I don’t know what kind of insane thinking we were engaged in last spring when we planted a full acre of mostly Bintje potatoes along with 100 pounds of Purple Majesty potatoes.
That is the most we have ever planted while knowing full well that I had a 40-hour-a-week job to attend to and working potatoes would have been left up mostly to Jenifer.
Jenifer got overwhelmed with dealing with all the other crops, the hogs, the kids and me, and the potatoes got put on the back burner after about half the crop was harvested.
About six weeks ago, I bush-hogged the weedy mess that was the remaining potatoes in anticipation of seeing if there were potatoes in the ground or if they had all rotted.
A month later, my brother Rick planned a family bonfire-weenie roast in my Dad’s pasture next to our potato field. I crossed the fence to check on the potatoes and was surprised there was new potato foliage 18 inches high.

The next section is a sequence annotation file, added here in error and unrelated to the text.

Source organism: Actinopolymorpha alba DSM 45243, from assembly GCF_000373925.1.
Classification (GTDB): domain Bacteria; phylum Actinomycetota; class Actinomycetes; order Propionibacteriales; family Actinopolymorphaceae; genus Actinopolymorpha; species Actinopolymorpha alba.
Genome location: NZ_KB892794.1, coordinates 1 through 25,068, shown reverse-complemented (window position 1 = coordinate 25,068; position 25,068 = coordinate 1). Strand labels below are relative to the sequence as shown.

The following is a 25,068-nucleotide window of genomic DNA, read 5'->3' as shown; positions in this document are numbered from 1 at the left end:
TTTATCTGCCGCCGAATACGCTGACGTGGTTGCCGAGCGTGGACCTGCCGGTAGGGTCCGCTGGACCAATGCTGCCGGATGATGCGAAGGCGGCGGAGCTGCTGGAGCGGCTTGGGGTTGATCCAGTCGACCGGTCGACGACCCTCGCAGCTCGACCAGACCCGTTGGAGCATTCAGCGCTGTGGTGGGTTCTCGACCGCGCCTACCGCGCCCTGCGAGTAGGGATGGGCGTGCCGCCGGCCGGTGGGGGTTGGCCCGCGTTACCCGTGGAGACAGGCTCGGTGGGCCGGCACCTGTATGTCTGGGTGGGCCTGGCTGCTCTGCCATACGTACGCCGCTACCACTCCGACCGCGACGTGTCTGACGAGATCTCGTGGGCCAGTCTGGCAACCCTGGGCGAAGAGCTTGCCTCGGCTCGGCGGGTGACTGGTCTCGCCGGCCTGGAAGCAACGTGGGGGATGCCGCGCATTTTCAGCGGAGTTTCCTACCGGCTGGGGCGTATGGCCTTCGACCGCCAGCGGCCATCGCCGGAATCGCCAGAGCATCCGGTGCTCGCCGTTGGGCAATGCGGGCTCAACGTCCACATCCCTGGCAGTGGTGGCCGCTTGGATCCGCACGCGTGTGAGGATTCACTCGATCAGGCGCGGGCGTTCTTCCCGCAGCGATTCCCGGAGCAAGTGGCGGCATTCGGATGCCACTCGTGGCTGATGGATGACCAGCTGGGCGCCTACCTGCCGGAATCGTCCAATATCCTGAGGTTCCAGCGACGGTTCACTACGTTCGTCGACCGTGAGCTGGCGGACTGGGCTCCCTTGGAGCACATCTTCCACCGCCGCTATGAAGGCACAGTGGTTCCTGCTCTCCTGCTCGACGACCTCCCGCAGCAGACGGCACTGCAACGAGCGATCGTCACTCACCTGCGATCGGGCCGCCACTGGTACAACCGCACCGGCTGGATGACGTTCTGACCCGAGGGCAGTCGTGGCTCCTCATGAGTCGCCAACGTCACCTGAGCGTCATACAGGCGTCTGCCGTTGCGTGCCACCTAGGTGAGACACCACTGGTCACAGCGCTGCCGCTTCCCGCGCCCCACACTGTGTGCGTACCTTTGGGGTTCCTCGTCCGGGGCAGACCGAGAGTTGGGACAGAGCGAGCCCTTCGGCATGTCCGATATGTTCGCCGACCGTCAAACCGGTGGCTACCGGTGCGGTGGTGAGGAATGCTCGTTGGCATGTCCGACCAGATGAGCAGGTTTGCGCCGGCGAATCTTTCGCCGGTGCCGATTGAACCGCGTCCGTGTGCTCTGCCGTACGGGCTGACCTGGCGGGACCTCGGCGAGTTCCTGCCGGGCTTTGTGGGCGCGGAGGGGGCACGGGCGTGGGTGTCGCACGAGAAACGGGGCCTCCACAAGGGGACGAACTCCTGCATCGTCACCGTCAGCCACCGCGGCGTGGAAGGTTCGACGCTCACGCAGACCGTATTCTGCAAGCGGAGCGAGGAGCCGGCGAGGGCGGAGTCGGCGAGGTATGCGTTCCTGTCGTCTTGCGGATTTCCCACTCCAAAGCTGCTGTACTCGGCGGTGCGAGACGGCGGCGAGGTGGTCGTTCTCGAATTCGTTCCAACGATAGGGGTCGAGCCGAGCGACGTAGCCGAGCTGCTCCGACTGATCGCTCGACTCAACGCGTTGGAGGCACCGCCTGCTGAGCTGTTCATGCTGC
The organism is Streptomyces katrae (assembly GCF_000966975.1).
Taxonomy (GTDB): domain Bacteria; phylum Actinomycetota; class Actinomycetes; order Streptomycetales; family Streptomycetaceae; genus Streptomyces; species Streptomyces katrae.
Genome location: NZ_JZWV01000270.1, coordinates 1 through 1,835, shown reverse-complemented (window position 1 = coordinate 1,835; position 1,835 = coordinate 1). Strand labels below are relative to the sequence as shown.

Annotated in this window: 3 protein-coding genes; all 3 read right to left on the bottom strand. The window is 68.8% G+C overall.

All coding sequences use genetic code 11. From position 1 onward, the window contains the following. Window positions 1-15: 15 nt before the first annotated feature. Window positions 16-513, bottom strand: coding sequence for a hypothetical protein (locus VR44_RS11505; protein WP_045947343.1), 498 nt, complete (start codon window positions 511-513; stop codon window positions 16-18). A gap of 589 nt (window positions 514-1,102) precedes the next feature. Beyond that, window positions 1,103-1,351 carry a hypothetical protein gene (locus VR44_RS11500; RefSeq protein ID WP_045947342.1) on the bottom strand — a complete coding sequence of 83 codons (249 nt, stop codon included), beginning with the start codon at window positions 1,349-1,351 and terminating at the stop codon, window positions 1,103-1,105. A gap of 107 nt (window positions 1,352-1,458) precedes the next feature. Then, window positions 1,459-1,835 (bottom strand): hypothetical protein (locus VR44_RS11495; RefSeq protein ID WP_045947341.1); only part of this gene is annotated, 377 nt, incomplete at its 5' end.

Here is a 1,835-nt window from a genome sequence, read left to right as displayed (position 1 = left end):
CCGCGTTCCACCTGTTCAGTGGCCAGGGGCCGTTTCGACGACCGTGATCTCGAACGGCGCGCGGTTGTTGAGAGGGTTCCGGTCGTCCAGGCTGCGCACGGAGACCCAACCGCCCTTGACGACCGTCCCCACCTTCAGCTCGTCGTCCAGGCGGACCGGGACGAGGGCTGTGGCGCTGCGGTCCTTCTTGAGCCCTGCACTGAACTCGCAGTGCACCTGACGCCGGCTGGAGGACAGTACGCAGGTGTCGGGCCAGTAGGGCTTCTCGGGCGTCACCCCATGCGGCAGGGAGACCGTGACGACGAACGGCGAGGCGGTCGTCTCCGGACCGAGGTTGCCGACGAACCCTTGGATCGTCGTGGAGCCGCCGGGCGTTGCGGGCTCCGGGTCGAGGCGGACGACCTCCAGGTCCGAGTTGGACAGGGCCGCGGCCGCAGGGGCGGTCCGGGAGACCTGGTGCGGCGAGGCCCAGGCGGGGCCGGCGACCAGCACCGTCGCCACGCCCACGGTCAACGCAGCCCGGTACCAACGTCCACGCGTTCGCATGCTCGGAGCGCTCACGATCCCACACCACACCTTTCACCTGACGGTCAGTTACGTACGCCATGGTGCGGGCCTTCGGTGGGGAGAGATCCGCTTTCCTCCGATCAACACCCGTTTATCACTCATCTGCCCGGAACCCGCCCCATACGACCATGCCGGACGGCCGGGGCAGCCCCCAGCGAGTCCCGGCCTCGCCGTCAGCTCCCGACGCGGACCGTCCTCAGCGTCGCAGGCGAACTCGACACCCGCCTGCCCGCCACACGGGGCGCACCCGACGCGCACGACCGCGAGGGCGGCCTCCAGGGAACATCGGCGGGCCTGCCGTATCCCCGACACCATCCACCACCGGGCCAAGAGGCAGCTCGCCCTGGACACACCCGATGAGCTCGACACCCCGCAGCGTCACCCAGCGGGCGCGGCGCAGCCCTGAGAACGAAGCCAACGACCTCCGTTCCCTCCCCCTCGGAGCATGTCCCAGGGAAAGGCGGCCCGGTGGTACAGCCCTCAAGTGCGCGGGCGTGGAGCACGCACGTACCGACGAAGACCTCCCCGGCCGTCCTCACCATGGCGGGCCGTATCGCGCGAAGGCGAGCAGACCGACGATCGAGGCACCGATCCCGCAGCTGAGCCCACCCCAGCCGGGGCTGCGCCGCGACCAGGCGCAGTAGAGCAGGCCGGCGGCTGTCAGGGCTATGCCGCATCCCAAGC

I dug up some, wrapped them in foil, and threw them in the bonfire. They were awesome! I have never had potatoes that have been aged that long in the ground.
Jenifer started digging potatoes last Friday for market. Levi and I spent about six hours harvesting 450 pounds of potatoes. We still have three or four rows to dig. I think we will have plenty of potatoes for Thanksgiving meals.
One of the things we immediately noticed was that the potato vines we thought were dead had new growth and started putting on new potatoes – marble- to golf-ball size – alongside the mature potatoes. Jenifer said that is what happens when you leave un-supervised potatoes in the ground too long: They make babies.
I came home for lunch Tuesday and Jenifer was boiling some of those small potatoes and frying some sausage.
For supper, Jenifer made hamburger stew with some of my Dad’s ground beef, a quart jar of our canned tomatoes, some of those little potatoes, Sarah Jane and Jamie’s Way of Life Carrots and the very last of our Mississippi Purple crowder peas shelled by Ellie and Levi.